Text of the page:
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Can a River Flow Backwards?

Rivers flowing backwards may sound like a natural anomaly, but it's a phenomenon that can occur under certain conditions, such as geological shifts or powerful weather events. Understanding the forces that can reverse a river's flow reveals much about our planet's dynamic systems. How does this happen? Let's examine the intriguing science behind this rare event. What might cause a river near you to defy expectations?

It's dyed green for St. Patrick's Day, but that's not the weirdest thing about the Chicago River. The 156-mile (251-km) stretch of water is the only river in the world to permanently flow backward. This wasn't a natural occurrence, though. It came about in the late 19th century, when city officials decided that the best way to prevent the ongoing influx of pollution from entering Chicago's water supply was to reverse the river's course, sending all of the nastiness back into the mighty Mississippi.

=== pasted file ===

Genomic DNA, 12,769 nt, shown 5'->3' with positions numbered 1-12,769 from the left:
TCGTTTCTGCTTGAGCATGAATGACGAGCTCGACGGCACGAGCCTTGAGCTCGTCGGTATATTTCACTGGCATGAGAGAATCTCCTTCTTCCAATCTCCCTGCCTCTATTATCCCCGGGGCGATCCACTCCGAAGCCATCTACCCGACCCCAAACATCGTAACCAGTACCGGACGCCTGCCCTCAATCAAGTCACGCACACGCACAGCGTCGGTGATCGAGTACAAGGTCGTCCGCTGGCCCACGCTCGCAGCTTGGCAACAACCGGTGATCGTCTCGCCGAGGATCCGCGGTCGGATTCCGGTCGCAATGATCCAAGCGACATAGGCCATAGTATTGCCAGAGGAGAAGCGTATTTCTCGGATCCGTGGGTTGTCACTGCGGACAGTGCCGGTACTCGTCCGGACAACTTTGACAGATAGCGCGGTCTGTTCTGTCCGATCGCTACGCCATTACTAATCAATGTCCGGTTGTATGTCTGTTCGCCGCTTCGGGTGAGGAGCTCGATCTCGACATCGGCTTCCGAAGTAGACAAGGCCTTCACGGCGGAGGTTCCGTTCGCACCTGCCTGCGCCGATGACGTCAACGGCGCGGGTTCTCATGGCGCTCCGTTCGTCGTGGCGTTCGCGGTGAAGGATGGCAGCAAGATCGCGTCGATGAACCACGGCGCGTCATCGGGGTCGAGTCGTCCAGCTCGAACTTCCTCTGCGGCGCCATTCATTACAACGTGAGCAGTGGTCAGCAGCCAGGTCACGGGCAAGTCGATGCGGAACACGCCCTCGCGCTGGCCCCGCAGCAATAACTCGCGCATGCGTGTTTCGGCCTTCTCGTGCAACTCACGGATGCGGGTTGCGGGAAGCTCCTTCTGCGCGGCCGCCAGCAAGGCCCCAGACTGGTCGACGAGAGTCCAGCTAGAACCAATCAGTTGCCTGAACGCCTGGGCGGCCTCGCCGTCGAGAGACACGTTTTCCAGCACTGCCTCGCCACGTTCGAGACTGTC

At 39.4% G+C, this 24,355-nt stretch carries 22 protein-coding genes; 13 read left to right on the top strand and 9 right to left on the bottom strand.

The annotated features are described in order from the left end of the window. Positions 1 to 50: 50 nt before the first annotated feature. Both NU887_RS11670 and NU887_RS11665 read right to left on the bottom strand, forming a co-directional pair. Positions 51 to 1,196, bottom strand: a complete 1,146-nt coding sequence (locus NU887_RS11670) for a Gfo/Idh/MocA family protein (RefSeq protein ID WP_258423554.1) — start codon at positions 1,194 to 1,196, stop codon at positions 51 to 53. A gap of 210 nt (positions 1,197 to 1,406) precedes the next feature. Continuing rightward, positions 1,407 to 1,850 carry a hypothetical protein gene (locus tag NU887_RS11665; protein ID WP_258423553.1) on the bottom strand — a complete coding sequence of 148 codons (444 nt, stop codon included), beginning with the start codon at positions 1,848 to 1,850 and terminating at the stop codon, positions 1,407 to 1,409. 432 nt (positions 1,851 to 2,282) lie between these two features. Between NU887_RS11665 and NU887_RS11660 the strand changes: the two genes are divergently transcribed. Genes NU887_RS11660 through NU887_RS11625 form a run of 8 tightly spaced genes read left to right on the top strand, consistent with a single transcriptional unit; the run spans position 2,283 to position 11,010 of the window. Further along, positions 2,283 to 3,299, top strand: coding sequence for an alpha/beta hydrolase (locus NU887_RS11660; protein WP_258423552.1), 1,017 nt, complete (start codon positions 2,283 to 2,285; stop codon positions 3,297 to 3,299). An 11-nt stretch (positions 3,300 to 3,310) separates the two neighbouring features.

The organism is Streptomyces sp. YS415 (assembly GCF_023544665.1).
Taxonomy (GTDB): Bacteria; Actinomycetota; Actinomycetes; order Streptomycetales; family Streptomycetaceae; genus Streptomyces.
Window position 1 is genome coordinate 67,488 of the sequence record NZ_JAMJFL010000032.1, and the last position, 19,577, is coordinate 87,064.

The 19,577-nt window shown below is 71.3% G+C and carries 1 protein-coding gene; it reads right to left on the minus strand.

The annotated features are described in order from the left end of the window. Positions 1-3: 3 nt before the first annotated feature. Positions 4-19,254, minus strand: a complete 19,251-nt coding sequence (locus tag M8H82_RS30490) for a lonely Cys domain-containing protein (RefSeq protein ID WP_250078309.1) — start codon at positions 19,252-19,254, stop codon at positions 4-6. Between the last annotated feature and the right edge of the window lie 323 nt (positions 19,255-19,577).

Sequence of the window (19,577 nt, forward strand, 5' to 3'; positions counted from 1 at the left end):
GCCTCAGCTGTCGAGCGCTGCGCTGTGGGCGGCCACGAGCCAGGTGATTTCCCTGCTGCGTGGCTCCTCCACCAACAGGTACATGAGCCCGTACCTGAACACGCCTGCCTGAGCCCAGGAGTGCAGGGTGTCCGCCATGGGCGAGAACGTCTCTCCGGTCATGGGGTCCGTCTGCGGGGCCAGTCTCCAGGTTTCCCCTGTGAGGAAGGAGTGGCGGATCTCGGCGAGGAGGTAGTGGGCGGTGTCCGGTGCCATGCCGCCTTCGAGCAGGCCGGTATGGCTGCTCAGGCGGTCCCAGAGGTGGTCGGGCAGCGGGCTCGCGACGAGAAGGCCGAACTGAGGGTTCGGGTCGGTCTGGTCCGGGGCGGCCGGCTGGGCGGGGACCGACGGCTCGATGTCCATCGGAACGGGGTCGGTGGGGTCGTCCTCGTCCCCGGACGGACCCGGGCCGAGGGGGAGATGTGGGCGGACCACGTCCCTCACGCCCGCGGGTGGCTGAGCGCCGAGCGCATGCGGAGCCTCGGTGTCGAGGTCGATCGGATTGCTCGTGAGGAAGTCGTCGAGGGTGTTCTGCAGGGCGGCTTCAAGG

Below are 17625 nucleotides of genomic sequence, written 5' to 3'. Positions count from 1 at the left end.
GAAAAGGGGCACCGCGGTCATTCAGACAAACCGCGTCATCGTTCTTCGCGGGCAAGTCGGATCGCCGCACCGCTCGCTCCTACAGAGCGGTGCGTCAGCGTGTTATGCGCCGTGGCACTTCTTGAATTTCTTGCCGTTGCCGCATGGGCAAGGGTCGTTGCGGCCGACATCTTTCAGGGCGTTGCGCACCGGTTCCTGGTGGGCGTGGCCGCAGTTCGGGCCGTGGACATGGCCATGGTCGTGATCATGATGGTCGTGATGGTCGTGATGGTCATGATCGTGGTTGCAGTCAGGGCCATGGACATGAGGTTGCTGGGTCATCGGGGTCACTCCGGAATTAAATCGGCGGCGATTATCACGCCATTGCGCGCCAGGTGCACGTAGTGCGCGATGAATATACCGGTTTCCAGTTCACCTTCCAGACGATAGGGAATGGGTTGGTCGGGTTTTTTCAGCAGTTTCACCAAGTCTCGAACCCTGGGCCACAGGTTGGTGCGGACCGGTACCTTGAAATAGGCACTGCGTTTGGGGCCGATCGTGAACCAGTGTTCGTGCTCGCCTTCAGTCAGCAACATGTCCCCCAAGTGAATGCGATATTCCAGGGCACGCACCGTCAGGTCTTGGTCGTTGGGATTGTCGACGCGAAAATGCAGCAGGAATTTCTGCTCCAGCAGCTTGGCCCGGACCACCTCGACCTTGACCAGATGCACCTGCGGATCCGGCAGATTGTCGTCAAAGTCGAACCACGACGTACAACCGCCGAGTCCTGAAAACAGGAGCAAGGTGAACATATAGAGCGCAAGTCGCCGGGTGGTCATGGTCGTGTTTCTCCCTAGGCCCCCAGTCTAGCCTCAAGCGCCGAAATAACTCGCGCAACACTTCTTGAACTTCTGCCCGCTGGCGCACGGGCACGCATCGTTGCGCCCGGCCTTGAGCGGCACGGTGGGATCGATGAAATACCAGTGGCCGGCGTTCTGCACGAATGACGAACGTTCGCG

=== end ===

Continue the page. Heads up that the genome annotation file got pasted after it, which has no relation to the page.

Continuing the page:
Engineers built a 28-mile-long (45-km) canal that became deeper as it went west, thus pulling water from Lake Michigan and sending it away in the opposite direction. It took eight years for the project to be completed. Decades later, the American Society of Civil Engineers named it one of the world's seven wonders of engineering.

That toddlin' town:

  • In 1942, the atom was split for the first time at the University of Chicago.

  • It is possible to see Indiana, Michigan, and Wisconsin – as well as Illinois, of course – from the top of Chicago's Willis Tower.

  • Twinkies, brownies, and the Ferris wheel all got their start in Chicago.

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    • In 1900, the flow of the Chicago River was reversed, away from Lake Michigan and towards the Mississippi River watershed.
      In 1900, the flow of the Chicago River was reversed, away from Lake Michigan and towards the Mississippi River watershed.